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Wednesday, August 8, 2018

How to Keep Track of Your Plants and Trees

Have you ever bought multiples of a plant and then have one die and when you go to buy a replacement plant you can't remember which color you need to buy? This happened to me so many times that I decided to do something about it.
I bought several empty thick binders (you might be lucky and already have a few around the house) and those plastic pages that store baseball cards. The plastic pages can be purchased on eBay and Amazon and the binders can be found everywhere from drugstores, office supply stores, and online.
Look for binders that have pockets inside the front and back covers.  These large pockets are perfect for the large cardboard identification tags found on bags of bulbs.

If you are like me, then you might need several binders. I have three binders.  One for hostas, one for perennial plants, and one for trees and shrubs.
The plant tag goes into the sleeve where you normally insert the baseball card. You may need to trim off the bottom or sides of the plant tag to make it fit, just make sure that you do not cut off any important info. You now have a record of that plant and what variety you purchased, along with watering, sun info, and probably a photo of the plant.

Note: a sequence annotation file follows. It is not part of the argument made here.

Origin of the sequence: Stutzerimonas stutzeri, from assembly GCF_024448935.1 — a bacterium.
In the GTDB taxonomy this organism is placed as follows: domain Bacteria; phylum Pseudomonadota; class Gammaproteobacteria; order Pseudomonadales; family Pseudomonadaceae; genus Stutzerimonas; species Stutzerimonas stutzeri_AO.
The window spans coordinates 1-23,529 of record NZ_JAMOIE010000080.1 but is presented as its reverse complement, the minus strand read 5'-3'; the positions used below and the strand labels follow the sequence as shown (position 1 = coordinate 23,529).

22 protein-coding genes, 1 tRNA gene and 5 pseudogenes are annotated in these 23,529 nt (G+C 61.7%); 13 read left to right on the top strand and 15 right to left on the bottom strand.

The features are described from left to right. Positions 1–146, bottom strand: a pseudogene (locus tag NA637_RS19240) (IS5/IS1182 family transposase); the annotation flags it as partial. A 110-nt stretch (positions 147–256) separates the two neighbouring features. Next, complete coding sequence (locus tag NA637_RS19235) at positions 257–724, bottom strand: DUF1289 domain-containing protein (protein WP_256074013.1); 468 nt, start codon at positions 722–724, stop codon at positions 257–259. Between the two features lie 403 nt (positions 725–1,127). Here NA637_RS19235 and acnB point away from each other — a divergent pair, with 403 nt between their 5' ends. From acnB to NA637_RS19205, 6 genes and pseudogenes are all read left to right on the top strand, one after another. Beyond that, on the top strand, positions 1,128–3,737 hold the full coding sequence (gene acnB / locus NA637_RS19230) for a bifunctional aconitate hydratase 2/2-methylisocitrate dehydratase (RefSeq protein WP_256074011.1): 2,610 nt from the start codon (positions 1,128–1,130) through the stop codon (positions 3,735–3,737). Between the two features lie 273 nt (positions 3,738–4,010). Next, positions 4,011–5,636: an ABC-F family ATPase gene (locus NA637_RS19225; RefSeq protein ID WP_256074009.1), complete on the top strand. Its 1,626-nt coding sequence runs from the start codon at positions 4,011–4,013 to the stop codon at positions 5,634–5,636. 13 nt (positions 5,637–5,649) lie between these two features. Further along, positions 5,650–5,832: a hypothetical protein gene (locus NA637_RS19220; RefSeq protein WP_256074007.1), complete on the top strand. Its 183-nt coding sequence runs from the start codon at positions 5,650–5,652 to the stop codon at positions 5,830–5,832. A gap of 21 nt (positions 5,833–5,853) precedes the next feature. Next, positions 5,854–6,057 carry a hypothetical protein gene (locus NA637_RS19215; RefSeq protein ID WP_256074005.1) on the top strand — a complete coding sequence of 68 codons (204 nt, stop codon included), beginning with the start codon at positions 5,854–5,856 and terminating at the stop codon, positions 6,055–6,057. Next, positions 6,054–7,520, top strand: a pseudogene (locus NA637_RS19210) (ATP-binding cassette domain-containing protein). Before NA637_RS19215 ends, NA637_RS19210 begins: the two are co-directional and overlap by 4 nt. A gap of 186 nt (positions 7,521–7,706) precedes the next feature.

My number 1 tip is buy a lot of those plastic pages. You will use more than you think. Trust me. I learned the hard way and not only reordered once but twice.

In the spring if there is a plant that has died and I decide to go with a different plant then I remove the old tag and insert the new tag.

Having a binder, or in my case binders, comes in handy during the winter when you want to shop the seed and bulbs catalogs. It is easier to see what colors you already have in your garden. Also, by reading the tags you can find out when your garden is lacking blooms. In my case, I need early and late bloomers that are high in nectar for the honeybees. The warm weather is lasting longer into the fall and longer than my flowers are currently blooming.  So I need something for my honeybees to forage on without going to their honey reserves too soon.